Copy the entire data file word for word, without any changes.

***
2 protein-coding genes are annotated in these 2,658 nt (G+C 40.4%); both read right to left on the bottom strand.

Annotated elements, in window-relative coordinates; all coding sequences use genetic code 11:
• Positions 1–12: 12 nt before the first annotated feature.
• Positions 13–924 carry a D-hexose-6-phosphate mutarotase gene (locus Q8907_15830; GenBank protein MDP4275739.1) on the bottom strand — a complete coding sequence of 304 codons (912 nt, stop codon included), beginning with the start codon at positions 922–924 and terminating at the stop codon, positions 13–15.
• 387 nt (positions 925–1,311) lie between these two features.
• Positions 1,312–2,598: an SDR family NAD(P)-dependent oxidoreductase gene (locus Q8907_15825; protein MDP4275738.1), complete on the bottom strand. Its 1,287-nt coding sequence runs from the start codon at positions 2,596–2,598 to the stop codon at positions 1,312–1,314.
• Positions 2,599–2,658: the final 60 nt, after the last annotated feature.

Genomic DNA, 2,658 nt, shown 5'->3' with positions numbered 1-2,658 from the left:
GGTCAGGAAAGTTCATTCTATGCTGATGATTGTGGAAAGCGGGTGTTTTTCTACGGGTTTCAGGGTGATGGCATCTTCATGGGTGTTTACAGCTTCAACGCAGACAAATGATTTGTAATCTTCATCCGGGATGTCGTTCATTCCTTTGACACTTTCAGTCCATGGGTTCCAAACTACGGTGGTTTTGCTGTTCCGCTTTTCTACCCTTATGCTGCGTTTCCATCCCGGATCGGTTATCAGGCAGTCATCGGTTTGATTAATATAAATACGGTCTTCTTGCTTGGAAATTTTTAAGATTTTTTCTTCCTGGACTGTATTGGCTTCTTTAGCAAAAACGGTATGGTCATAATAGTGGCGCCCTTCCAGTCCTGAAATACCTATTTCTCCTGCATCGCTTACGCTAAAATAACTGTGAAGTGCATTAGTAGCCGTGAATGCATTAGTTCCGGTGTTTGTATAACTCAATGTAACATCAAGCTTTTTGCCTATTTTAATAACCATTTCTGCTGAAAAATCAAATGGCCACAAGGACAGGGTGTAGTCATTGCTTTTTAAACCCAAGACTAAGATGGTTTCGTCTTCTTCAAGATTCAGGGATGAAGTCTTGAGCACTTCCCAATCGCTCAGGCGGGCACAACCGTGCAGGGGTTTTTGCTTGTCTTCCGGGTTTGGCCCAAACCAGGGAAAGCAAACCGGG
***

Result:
2 protein-coding genes are annotated in these 2,658 nt (G+C 40.4%); both read right to left on the bottom strand.

Annotated elements, in window-relative coordinates; all coding sequences use genetic code 11:
• Positions 1–12: 12 nt before the first annotated feature.
• Positions 13–924 carry a D-hexose-6-phosphate mutarotase gene (locus Q8907_15830; GenBank protein MDP4275739.1) on the bottom strand — a complete coding sequence of 304 codons (912 nt, stop codon included), beginning with the start codon at positions 922–924 and terminating at the stop codon, positions 13–15.
• 387 nt (positions 925–1,311) lie between these two features.
• Positions 1,312–2,598: an SDR family NAD(P)-dependent oxidoreductase gene (locus Q8907_15825; protein MDP4275738.1), complete on the bottom strand. Its 1,287-nt coding sequence runs from the start codon at positions 2,596–2,598 to the stop codon at positions 1,312–1,314.
• Positions 2,599–2,658: the final 60 nt, after the last annotated feature.

Genomic DNA, 2,658 nt, shown 5'->3' with positions numbered 1-2,658 from the left:
GGTCAGGAAAGTTCATTCTATGCTGATGATTGTGGAAAGCGGGTGTTTTTCTACGGGTTTCAGGGTGATGGCATCTTCATGGGTGTTTACAGCTTCAACGCAGACAAATGATTTGTAATCTTCATCCGGGATGTCGTTCATTCCTTTGACACTTTCAGTCCATGGGTTCCAAACTACGGTGGTTTTGCTGTTCCGCTTTTCTACCCTTATGCTGCGTTTCCATCCCGGATCGGTTATCAGGCAGTCATCGGTTTGATTAATATAAATACGGTCTTCTTGCTTGGAAATTTTTAAGATTTTTTCTTCCTGGACTGTATTGGCTTCTTTAGCAAAAACGGTATGGTCATAATAGTGGCGCCCTTCCAGTCCTGAAATACCTATTTCTCCTGCATCGCTTACGCTAAAATAACTGTGAAGTGCATTAGTAGCCGTGAATGCATTAGTTCCGGTGTTTGTATAACTCAATGTAACATCAAGCTTTTTGCCTATTTTAATAACCATTTCTGCTGAAAAATCAAATGGCCACAAGGACAGGGTGTAGTCATTGCTTTTTAAACCCAAGACTAAGATGGTTTCGTCTTCTTCAAGATTCAGGGATGAAGTCTTGAGCACTTCCCAATCGCTCAGGCGGGCACAACCGTGCAGGGGTTTTTGCTTGTCTTCCGGGTTTGGCCCAAACCAGGGAAAGCAAACCGGG